For design of an operations control programme, a risk assessment should be performed. For proper execution, personnel need to be trained. The effectiveness of the operations control programmes needs to be monitored. When necessary a programme needs to be improved.

For leaving and entry of the cleanroom, important aspects are the number of persons, number of shifts, lockers for personal goods, facility to wash hands, cleanroom clothing, frequency of use of cleanroom garments, storage space for cleanroom clothing, stages of changing etc.

The way the cleanroom will be exited is important too, as well as how entry and exit are separated, physically or in time.

To be able to execute the intended entry and exit the control programme should be drafted before the design of the cleanroom and therefore included in the requirements. For the design, construction and start up, last year a new standard ISO 14644-4 was published.

Cleaning of surfaces is very important in contamination control

Cleaning of surfaces is very important in contamination control. Cleaning can be divided into cleaning of large surfaces (floors, walls, doors, windows, and ceilings) which is mostly executed by professional cleaners, equipment, tools, work surfaces and incoming goods, which is mainly done by personnel.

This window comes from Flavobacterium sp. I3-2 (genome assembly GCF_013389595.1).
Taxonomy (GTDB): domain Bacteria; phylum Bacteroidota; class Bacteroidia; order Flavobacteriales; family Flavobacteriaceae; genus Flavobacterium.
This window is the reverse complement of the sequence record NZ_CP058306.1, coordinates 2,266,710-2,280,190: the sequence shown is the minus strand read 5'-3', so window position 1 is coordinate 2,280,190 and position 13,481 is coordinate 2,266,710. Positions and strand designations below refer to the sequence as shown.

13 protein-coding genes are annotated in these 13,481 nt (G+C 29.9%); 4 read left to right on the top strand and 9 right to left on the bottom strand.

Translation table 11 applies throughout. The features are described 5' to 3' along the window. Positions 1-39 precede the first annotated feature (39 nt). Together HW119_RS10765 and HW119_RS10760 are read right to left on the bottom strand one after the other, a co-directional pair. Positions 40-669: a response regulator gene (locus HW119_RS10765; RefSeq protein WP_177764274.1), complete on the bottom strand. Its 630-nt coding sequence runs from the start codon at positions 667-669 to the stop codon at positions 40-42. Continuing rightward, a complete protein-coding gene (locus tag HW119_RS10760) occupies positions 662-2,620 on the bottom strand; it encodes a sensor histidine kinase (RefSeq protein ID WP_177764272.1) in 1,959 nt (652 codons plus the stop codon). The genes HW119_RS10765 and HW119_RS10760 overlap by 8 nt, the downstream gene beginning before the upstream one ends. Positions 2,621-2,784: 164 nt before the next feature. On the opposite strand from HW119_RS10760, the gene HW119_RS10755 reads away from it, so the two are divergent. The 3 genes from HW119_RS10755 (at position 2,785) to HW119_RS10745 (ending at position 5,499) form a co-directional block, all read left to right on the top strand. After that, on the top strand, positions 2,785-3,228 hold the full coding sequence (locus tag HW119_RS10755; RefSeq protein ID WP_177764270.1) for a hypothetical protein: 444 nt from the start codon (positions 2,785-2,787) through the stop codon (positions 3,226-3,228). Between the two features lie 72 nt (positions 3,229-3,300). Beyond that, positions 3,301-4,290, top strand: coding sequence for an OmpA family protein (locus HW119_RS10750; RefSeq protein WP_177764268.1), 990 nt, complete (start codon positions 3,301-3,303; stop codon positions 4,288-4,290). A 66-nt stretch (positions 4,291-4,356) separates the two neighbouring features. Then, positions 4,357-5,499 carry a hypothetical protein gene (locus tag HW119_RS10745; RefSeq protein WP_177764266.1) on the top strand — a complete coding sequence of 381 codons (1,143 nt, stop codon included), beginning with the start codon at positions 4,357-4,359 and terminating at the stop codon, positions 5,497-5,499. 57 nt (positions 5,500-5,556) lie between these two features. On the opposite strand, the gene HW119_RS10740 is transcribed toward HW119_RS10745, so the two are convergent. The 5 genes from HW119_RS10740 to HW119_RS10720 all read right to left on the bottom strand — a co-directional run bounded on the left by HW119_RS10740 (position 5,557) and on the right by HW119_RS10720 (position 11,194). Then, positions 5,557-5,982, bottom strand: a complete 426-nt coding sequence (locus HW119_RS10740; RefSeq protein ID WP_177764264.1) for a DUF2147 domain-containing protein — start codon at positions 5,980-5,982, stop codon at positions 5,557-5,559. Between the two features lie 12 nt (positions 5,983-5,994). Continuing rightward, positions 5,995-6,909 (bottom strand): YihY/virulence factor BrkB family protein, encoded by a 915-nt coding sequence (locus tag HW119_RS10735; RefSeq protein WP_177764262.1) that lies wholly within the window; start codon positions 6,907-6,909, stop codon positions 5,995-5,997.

In case of microbiological contamination disinfection processes can be added. Ideally, the intended cleaning processes and the required facilities should be determined before setting up a cleanroom. For the selection of cleaning processes guidance is given in ISO 14644-13:2017.

For the entry of goods into the cleanroom, what are the intended goods such as equipment, tools, parts and materials, their size, number and surface cleanliness is important.

Maybe space for unpacking, manual cleaning and cleanliness inspection is required. Sometimes a cleaning process will be part of the entry programme. The intended entry and exit of goods are important inputs for the design and construction of a cleanroom.

The barrier function of cleanroom garments increases for larger particles, but still some nearly visible particles can be emitted

Often during work processes, personnel are in close contact with critical areas near critical surfaces. Work processes should be designed in such a way that the distance between operator and critical surfaces is maximal without any movements above critical surfaces.

Contact should be avoided or proper tooling should be developed. Tools and parts should be shielded as long as possible etc. The operator should not disturb clean air flow that must protect the critical surfaces.